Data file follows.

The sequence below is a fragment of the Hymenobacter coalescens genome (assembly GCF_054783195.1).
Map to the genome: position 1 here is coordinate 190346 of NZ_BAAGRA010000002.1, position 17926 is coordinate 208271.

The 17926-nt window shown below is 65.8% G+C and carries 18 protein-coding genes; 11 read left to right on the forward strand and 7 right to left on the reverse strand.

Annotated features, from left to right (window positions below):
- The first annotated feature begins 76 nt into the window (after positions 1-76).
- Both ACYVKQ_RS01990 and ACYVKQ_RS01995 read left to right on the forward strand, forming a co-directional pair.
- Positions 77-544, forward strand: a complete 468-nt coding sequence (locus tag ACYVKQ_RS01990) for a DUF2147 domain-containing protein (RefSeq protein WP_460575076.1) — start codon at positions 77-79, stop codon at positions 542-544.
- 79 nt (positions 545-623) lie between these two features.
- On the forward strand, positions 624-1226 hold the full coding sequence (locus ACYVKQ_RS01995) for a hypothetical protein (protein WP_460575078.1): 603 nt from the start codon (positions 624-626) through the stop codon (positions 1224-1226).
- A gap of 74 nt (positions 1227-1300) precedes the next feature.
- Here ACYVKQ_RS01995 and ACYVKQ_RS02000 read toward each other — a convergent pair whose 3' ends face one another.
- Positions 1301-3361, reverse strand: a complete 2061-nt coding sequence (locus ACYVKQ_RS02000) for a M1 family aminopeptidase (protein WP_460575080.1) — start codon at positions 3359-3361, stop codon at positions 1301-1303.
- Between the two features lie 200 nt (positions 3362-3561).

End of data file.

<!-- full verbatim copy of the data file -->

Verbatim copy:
The sequence below is a fragment of the Hymenobacter coalescens genome (assembly GCF_054783195.1).
Map to the genome: position 1 here is coordinate 190346 of NZ_BAAGRA010000002.1, position 17926 is coordinate 208271.

The 17926-nt window shown below is 65.8% G+C and carries 18 protein-coding genes; 11 read left to right on the forward strand and 7 right to left on the reverse strand.

Annotated features, from left to right (window positions below):
- The first annotated feature begins 76 nt into the window (after positions 1-76).
- Both ACYVKQ_RS01990 and ACYVKQ_RS01995 read left to right on the forward strand, forming a co-directional pair.
- Positions 77-544, forward strand: a complete 468-nt coding sequence (locus tag ACYVKQ_RS01990) for a DUF2147 domain-containing protein (RefSeq protein WP_460575076.1) — start codon at positions 77-79, stop codon at positions 542-544.
- 79 nt (positions 545-623) lie between these two features.
- On the forward strand, positions 624-1226 hold the full coding sequence (locus ACYVKQ_RS01995) for a hypothetical protein (protein WP_460575078.1): 603 nt from the start codon (positions 624-626) through the stop codon (positions 1224-1226).
- A gap of 74 nt (positions 1227-1300) precedes the next feature.
- Here ACYVKQ_RS01995 and ACYVKQ_RS02000 read toward each other — a convergent pair whose 3' ends face one another.
- Positions 1301-3361, reverse strand: a complete 2061-nt coding sequence (locus ACYVKQ_RS02000) for a M1 family aminopeptidase (protein WP_460575080.1) — start codon at positions 3359-3361, stop codon at positions 1301-1303.
- Between the two features lie 200 nt (positions 3362-3561).